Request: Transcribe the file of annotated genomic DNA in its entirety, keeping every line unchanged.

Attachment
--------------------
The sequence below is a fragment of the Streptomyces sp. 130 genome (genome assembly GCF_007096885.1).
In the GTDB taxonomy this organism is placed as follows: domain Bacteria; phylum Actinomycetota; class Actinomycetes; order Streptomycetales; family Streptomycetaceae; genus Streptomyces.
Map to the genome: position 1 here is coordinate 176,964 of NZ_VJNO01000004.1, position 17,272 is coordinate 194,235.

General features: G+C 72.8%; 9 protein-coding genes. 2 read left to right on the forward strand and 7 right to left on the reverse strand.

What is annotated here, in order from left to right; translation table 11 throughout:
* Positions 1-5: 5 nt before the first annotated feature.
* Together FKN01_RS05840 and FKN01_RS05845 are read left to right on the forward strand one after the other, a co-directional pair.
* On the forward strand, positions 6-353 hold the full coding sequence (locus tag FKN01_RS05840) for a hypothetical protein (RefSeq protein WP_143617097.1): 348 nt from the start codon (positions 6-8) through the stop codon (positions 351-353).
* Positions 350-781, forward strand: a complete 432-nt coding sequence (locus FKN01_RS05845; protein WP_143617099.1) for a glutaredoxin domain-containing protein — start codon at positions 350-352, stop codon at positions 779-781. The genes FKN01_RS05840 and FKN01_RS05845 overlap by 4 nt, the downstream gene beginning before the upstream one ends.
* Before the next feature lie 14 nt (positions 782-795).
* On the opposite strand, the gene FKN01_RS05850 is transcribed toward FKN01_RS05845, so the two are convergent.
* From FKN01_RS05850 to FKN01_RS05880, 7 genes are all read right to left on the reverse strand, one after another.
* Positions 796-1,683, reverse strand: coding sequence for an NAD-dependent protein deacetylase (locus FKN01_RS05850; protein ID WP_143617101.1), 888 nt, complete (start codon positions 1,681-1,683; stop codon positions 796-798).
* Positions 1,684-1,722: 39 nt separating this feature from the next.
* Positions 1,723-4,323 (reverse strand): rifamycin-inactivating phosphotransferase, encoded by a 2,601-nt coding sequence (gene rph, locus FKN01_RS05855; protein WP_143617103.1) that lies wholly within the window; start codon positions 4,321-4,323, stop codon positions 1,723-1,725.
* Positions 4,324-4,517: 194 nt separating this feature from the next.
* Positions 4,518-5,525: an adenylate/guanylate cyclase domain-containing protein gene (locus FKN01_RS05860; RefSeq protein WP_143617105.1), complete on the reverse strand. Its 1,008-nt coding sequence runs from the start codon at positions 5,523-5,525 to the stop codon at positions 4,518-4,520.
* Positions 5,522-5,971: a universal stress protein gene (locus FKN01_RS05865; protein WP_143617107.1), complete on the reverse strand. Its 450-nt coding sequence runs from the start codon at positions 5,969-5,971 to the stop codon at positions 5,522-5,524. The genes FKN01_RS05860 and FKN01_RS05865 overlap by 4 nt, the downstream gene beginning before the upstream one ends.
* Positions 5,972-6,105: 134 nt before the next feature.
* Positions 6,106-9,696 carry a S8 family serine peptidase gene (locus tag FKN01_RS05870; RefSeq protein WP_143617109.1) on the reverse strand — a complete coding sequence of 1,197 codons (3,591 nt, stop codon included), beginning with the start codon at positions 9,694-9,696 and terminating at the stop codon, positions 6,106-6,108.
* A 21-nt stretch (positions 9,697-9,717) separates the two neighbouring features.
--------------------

The sequence below is a fragment of the Streptomyces sp. 130 genome (genome assembly GCF_007096885.1).
In the GTDB taxonomy this organism is placed as follows: domain Bacteria; phylum Actinomycetota; class Actinomycetes; order Streptomycetales; family Streptomycetaceae; genus Streptomyces.
Map to the genome: position 1 here is coordinate 176,964 of NZ_VJNO01000004.1, position 17,272 is coordinate 194,235.

General features: G+C 72.8%; 9 protein-coding genes. 2 read left to right on the forward strand and 7 right to left on the reverse strand.

What is annotated here, in order from left to right; translation table 11 throughout:
* Positions 1-5: 5 nt before the first annotated feature.
* Together FKN01_RS05840 and FKN01_RS05845 are read left to right on the forward strand one after the other, a co-directional pair.
* On the forward strand, positions 6-353 hold the full coding sequence (locus tag FKN01_RS05840) for a hypothetical protein (RefSeq protein WP_143617097.1): 348 nt from the start codon (positions 6-8) through the stop codon (positions 351-353).
* Positions 350-781, forward strand: a complete 432-nt coding sequence (locus FKN01_RS05845; protein WP_143617099.1) for a glutaredoxin domain-containing protein — start codon at positions 350-352, stop codon at positions 779-781. The genes FKN01_RS05840 and FKN01_RS05845 overlap by 4 nt, the downstream gene beginning before the upstream one ends.
* Before the next feature lie 14 nt (positions 782-795).
* On the opposite strand, the gene FKN01_RS05850 is transcribed toward FKN01_RS05845, so the two are convergent.
* From FKN01_RS05850 to FKN01_RS05880, 7 genes are all read right to left on the reverse strand, one after another.
* Positions 796-1,683, reverse strand: coding sequence for an NAD-dependent protein deacetylase (locus FKN01_RS05850; protein ID WP_143617101.1), 888 nt, complete (start codon positions 1,681-1,683; stop codon positions 796-798).
* Positions 1,684-1,722: 39 nt separating this feature from the next.
* Positions 1,723-4,323 (reverse strand): rifamycin-inactivating phosphotransferase, encoded by a 2,601-nt coding sequence (gene rph, locus FKN01_RS05855; protein WP_143617103.1) that lies wholly within the window; start codon positions 4,321-4,323, stop codon positions 1,723-1,725.
* Positions 4,324-4,517: 194 nt separating this feature from the next.
* Positions 4,518-5,525: an adenylate/guanylate cyclase domain-containing protein gene (locus FKN01_RS05860; RefSeq protein WP_143617105.1), complete on the reverse strand. Its 1,008-nt coding sequence runs from the start codon at positions 5,523-5,525 to the stop codon at positions 4,518-4,520.
* Positions 5,522-5,971: a universal stress protein gene (locus FKN01_RS05865; protein WP_143617107.1), complete on the reverse strand. Its 450-nt coding sequence runs from the start codon at positions 5,969-5,971 to the stop codon at positions 5,522-5,524. The genes FKN01_RS05860 and FKN01_RS05865 overlap by 4 nt, the downstream gene beginning before the upstream one ends.
* Positions 5,972-6,105: 134 nt before the next feature.
* Positions 6,106-9,696 carry a S8 family serine peptidase gene (locus tag FKN01_RS05870; RefSeq protein WP_143617109.1) on the reverse strand — a complete coding sequence of 1,197 codons (3,591 nt, stop codon included), beginning with the start codon at positions 9,694-9,696 and terminating at the stop codon, positions 6,106-6,108.
* A 21-nt stretch (positions 9,697-9,717) separates the two neighbouring features.